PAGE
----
The BLM in 2011 began systematically treating McCullough Peaks’ mares with a drug called Porcine Zona Pellucida vaccine (PZP), applied in the field via cartridge-fired dart rifle. It’s a method supported by wild horse advocates and has kept the herd’s growth around 2% a year. (Officials say the herd would grow 20% annually if left unmanaged.)
Contraceptive measures have actually increased the herd’s life expectancy because they reduce the stress and physical toll of foaling.
However, in addition to PZP, the impending gather comes at a time when the BLM has begun implementation of a new fertility control drug, which some worry could have unknown repercussions on the herd’s genetic viability.
For the first time on the McCullough Peaks herd, the BLM will begin the application of a drug known as GonaCon-Equine vaccine, a longer lasting contraceptive that increases the likelihood of permanent sterility. The drug is gaining favor in the world of wild horse management because of its longer lasting effects; whereas PZP must be applied annually, GonaCon can last up to four years. Managers say it’s also needed to curtail the reproductivity of “non-responding mares” on which PZP has proven ineffective.
The decision troubles some horse advocates, who say not enough is known about the interaction between these separate fertility drugs and its use could have long term implications on herd diversity.
Sandy Sisti is pharmaceutical expert and volunteer darter with the Cody BLM, but after more than a decade of working with McCullough Peaks herd, Sisti says she cannot in good conscience dart with GonaCon.
“I can’t find any data that shows that using GonaCon on top of PZP would not have any negative impacts. Not knowing if there will be adverse drug interactions, to me that’s not acceptable, especially since we don’t have that many breeding age mares in the population,” Sisti said. “Now that they’re going to start using GonaCon, I don’t want to be involved in darting the horses. It’s concerning.”
The drug, nonetheless, has been approved for use, and the BLM assessment cites myriad studies indicating its safety, including a study showing that horses treated with GonaCon return to full fertility in under four years. The proposal stipulates that GonaCon will only be used on mares over the age of 13 who’ve already contributed offspring to the gene pool, although the systematic application of fertility control raises additional concerns, particularly for the herd’s genetic viability.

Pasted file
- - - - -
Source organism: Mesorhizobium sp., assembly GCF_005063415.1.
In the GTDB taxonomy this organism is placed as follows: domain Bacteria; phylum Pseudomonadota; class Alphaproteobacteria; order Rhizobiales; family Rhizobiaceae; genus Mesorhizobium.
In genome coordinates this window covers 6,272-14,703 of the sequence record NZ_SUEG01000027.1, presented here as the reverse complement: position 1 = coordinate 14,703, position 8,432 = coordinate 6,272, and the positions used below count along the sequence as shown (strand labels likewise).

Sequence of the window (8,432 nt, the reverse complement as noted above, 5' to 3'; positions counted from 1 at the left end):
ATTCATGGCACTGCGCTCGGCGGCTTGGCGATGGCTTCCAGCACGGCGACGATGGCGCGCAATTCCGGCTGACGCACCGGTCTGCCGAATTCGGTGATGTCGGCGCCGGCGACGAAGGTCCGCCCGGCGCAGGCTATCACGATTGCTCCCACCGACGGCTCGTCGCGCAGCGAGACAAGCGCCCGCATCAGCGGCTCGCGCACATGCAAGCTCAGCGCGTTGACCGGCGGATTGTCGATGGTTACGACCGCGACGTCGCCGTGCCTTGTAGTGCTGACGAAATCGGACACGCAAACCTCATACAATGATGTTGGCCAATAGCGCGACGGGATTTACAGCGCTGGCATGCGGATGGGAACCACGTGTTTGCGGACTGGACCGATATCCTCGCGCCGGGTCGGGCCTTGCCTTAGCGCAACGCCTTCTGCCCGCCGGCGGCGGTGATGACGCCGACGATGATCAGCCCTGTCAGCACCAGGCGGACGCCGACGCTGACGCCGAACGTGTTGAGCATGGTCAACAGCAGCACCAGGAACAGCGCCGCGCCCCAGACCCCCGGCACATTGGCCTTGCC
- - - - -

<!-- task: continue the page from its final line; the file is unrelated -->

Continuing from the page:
On the one hand, non-responding mares are diminishing the herd’s genetic diversity by stacking the gene pool with their DNA, which could be problematic in that their resistance to PZP may indicate an immune deficiency. In this way, the application of GonaCon could help managers control for a more diversified gene pool.
On the other hand, the herd’s current population is already below the threshold of a “genetically viable“ population, according to leading equine geneticist, Dr. Gus Cothran, Director of the Equine Blood Typing Research Laboratory at the University of Kentucky.
In peer-reviewed reports, Cothran says a herd needs a minimum of 150-200 animals with at least 100 breeding age animals in order to maintain the genetic viability required for species resilience. The AML established for the McCullough peaks herd is 70 -140.
“That AML is an arbitrary number. And this is a historic herd that has been there for a very long time,” said Walker. “So they really are a cultural and historic resource, as well.”
The BLM counters that its decisions are informed by both voluminous scientific study as well as public input, and representatives say they’ve worked with activists to implement humane practices, including limiting more controversial gathering techniques like helicopter roundups.
“We are not as much a part of the discussion, per se. It isn’t us picking a side. We’re just moving forward with what the law that the American people through Congress has already established for us to do,” said Fisher, referring to the Wild Horse and Burro Act of 1977.